I received this galley in consideration for an honest review.
Published by Simon & Schuster on October 7, 2014
Seventeen-year-old Amelia Gannon (just "Gannon" to her friends) is invisible to almost everyone in her life. To her parents, to her teachers-even her best friend, who is more interested in bumming cigarettes than bonding. Some days the only way Gannon knows she is real is by carving bloody lines into the flesh of her stomach. Then she meets Michael Brooks, and for the first time, she feels like she is being seen to the core of her being. Obnoxious, controlling, damaged, and addictive, he inserts himself into her life until all her scars are exposed. Each moment together is a passionate, painful relief. But as the relationship deepens, Gannon starts to feel as if she's standing at the foot of a dam about to burst. She's given up everything and everyone in her life for him, but somehow nothing is enough for Brooks-until he poses the ultimate test.
This book contains a storyline that involves self-harm.
The first thing you should know about Bleed Like Me is that it is a love story. The second thing you should know is that calling it a love story doesn’t mean it won’t also be very disturbing. Gannon’s family situation is consumed by the three boys her parents adopted a few years ago. She is able to hide her unhappiness, her loneliness, and her cutting within the chaos of her home life. The author does an excellent job of letting you see Gannon’s isolation, so when she meets Brooks it makes perfect sense for her start a relationship with someone who seems to care about her. The romance, and Gannon’s character, was written in such a way that while her decisions made me cringe, I understood them. Here was someone who noticed Gannon’s cutting and asked her to stop. Here was someone who seemed to care where she went and what she was doing, and there is a seductive power to caring, even when it starts to morph into being controlling and manipulative. That concern and involvement turned into something deeply destructive. Instead of cutting, the relationship with Brooks became the outlet for her pain and, eventually, the reason for it.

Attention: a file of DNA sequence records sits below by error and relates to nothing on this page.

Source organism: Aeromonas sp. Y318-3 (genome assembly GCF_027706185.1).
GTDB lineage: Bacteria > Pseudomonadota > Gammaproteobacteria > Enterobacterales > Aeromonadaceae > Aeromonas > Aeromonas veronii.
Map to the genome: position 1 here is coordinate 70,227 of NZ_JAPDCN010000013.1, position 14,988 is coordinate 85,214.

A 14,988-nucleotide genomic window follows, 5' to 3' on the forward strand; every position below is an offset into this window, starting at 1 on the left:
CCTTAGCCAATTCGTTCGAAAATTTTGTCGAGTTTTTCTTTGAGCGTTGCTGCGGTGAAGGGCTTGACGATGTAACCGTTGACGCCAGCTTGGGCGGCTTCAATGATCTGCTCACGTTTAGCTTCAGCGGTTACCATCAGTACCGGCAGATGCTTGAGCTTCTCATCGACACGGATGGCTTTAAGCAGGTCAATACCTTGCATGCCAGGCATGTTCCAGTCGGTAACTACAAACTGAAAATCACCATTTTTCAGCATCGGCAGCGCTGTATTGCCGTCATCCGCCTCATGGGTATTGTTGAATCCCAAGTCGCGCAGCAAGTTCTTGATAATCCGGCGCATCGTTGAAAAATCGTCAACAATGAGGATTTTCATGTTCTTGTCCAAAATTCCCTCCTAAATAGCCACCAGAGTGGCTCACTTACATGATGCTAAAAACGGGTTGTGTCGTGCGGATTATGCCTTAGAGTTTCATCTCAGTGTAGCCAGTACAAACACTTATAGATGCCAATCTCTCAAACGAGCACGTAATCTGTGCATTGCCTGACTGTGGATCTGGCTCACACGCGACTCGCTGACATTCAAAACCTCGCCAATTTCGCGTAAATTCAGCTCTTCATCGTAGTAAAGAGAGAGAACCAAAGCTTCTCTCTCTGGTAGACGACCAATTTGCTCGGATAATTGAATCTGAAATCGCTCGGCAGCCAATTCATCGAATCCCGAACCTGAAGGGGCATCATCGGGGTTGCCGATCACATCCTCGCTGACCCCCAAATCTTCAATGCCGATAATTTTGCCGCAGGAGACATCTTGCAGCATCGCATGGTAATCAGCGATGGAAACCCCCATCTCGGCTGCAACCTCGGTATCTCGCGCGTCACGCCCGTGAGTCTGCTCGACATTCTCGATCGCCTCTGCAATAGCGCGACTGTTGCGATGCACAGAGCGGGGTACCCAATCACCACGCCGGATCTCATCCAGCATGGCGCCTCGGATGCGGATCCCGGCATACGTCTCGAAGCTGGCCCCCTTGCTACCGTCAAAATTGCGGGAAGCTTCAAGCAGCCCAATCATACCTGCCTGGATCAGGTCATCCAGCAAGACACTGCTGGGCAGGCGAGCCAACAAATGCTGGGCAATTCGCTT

I’ve seen a lot of reviews painting this book as one boy’s destruction of a girl who just needed a little attention, but that really wasn’t how I saw it at all. Bleed Like Me is not about one disturbed teen girl and her “bad” boyfriend who wraps her in a spell, it is about two deeply disturbed teens who cling to each other, consume each other, with disastrous results. There is no savior in this relationship and there is no fixing. The depth of the pain that Brooks has If you are looking for Gannon to learn some big lesson by the last page, this isn’t the book for you. In fact, had it gone that direction, it would have done a great disservice to a story that was one of the most raw that I’ve read in a long, long time. Bleed Like Me is not for the faint of heart, to be sure, but its dark and unflinching story grabbed a hold of me and I found that I could not look away.